CCCC Phi Theta Kappa honor society inducts 28
Central Carolina Community College’s chapter of the Phi Theta Kappa International Honor Society celebrated the induction of 28 new members during an Oct. 29 ceremony at the Dennis A. Wicker Civic Center.
Phi Theta Kappa is the official honor society for two-year colleges and the largest honor society in American higher education. It has more than two million members and 1,200 chapters in the United States, U.S. territories, Canada, and Germany.
“Phi Theta Kappa encourages academic achievement and provides opportunities for individual growth and development through participation in honors, leadership, service and fellowship programming,” said Mark Hall, the chapter’s co-advisor and the lead humanities instructor at CCCC. “The chapter's activities and projects give its members a space and a process to address needs they see in our communities. In this way, PTK is a catalyst for its members’ ideas and interests.”
During the induction ceremony, Mike Neal, chapter co-advisor, lit a large candle symbolizing knowledge as the servant of wisdom. He then explained the Phi Theta Kappa name: Greek words symbolizing wisdom, aspiration and purity. A white rose, symbolizing purity, beauty of life, and intellectual associations, was placed on a table. The inductees lit candles they held and recited the oath to uphold the standards of Phi Theta Kappa.
CCCC had its own honor society, Alpha Theta Tau, from 1986 to the chartering of the PTK Beta Sigma Phi Chapter in 2010. President Bud Marchant brought the idea for establishing the chapter when he became CCCC president in 2008.
“The Phi Theta Kappa induction is one of the highlights of the year,” he said. “It’s a relatively new chapter, but already the group has done great things.”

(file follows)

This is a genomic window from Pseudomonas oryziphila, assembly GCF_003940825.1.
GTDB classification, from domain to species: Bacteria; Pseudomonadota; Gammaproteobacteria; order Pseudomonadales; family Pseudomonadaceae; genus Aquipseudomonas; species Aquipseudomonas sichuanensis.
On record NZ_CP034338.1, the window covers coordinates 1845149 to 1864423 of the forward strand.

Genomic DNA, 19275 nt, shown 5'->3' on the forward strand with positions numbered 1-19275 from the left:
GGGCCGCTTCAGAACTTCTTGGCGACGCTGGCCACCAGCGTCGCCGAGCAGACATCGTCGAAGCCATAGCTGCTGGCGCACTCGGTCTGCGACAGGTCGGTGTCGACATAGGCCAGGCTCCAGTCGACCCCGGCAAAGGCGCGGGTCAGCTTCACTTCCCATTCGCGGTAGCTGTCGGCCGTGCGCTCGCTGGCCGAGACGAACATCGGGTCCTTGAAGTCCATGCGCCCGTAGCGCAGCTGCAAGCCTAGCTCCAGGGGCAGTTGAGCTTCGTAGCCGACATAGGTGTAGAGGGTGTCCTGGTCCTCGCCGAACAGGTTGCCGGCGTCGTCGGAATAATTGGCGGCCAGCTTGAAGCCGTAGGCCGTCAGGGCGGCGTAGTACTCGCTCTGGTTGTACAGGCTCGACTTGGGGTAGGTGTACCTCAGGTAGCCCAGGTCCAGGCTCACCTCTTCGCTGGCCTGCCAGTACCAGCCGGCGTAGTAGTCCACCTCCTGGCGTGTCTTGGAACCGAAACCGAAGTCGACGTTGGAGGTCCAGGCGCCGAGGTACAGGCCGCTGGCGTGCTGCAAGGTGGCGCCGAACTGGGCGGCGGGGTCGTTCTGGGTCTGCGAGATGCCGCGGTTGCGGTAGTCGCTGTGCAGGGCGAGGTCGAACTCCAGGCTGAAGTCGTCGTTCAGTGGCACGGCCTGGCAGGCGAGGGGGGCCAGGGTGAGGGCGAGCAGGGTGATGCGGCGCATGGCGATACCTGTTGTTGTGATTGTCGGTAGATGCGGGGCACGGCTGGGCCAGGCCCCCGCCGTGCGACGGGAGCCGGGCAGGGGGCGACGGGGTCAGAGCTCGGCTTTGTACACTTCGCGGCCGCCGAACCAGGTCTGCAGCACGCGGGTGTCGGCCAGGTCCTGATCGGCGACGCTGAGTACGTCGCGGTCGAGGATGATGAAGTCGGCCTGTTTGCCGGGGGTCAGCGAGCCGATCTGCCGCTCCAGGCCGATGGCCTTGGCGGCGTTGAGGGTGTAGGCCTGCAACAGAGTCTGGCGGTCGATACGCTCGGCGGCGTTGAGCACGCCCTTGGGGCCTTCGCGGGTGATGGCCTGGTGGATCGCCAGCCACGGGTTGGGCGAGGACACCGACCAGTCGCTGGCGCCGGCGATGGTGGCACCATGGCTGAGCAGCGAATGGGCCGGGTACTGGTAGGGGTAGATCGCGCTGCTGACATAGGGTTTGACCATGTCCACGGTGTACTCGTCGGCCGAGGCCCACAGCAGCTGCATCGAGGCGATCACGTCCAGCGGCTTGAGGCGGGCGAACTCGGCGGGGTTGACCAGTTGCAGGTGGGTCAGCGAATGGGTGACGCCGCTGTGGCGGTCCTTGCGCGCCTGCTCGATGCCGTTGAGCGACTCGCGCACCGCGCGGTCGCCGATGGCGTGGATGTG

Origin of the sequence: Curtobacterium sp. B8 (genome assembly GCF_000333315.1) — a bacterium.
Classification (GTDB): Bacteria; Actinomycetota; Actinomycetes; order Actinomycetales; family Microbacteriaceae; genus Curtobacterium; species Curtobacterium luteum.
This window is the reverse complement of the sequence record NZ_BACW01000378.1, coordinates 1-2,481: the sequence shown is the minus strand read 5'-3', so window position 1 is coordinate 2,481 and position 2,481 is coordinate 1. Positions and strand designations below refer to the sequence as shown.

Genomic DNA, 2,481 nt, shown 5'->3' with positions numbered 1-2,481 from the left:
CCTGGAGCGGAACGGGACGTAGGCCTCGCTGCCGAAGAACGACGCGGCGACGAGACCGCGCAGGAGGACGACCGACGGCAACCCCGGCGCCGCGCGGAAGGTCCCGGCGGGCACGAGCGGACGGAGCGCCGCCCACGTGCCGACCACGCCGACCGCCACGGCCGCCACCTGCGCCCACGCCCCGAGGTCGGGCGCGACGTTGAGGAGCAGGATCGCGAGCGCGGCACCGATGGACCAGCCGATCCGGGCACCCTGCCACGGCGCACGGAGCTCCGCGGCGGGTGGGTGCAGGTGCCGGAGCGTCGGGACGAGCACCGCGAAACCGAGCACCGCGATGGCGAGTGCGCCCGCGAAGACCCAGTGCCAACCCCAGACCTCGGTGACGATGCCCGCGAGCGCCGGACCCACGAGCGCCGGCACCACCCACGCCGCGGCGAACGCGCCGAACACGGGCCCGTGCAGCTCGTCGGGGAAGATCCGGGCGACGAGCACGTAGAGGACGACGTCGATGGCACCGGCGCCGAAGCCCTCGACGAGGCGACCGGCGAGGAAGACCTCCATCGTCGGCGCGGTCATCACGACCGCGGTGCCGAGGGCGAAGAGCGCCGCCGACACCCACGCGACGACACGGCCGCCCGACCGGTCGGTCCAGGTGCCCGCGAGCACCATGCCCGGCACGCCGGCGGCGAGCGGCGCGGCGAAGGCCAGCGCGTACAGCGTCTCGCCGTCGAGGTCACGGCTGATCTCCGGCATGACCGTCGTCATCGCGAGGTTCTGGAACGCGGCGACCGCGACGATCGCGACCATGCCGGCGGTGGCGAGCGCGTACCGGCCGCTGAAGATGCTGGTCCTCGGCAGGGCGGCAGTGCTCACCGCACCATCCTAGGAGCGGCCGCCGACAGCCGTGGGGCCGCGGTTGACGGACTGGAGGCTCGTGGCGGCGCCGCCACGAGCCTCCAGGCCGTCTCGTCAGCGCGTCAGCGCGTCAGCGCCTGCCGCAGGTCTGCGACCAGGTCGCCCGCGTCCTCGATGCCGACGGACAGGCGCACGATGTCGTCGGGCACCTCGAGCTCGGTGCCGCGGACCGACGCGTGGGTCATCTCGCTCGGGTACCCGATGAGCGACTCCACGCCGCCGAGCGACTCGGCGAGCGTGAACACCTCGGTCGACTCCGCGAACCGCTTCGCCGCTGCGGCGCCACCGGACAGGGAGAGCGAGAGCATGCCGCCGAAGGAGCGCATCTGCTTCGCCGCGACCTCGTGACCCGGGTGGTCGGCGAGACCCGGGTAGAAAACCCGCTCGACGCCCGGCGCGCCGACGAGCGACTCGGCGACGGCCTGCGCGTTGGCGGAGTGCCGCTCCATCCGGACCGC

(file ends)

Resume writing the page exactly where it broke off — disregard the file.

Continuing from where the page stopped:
The Beta Sigma Phi Chapter officers are President Mary Cooper, of Lee County; Vice President-Harnett County Koren Hailey; Vice President-Lee County Eric Brinkman; and Recording Secretary Nathalia Cruz and Treasurer Seth Tom, both of Lee County.
“PTK members are recognized as hard-working students, as people who go above and beyond academics,” Hailey, a Criminal Justice Technology major, said before the ceremony. “We also do extra-curricular activities that help the college do well. You learn to collaborate and work together. Being in PTK is also definitely a boost when you go looking for a job.”
Margaret Murchison, News and Public Services director for WWGP Broadcasting Corp. and a former CCCC trustee, was the guest speaker for the event. She spoke of applying the four principles of PTK: Service, Scholarship, Fellowship and Leadership.
“Everybody has talent, use yours to make a difference,” she told the inductees. “When possible, stay in your communities and spread that talent.”
To join PTK, students must complete 12 semester hours of associate degree coursework, achieve a Grade Point Average of 3.7 on a 4.0 scale, and adhere to the Student Code of Conduct. As members, they must maintain a GPA of 3.5 or higher.
At commencement, Phi Theta Kappa members wear an honor stole with their graduation robes.
The fall inductees of CCCC’s Phi Theta Kappa Chapter are: Eric Brinkman, Elizabeth Budny, Erica Davidson, Scott Duff, Lori Dunlap, Oscar Hernandez, Michael Johnson, Anastasia Krick, Madison Lilly, Amy Mauldin, Teresa Priestner, Tonia Rogers and Katelin Zimmerman, all of Lee County; Patricia Nettles, Logan Brooks, Ronnie Ross, Ashley Crosby, Emily Humphries and Angela Humphries, all of Chatham County; David McAllister, of Harnett County; Leah Dannelley and Laura Diver, both of Moore County; Ashley Alderson, Rhonda Hamilton, Nicholas Heurich, Jeremy Knoll and Elma Matthews, all of Cumberland County; and Erin O’Rawe, of Wake County.
For more information about Phi Theta Kappa, contact Mark Hall at email@example.com or (919) 718-7422; Mike Neal at firstname.lastname@example.org or (919) 718-7337, or visit www.cccc.edu and click on “Phi Theta Kappa Honor Society” in the “A-Z Index.”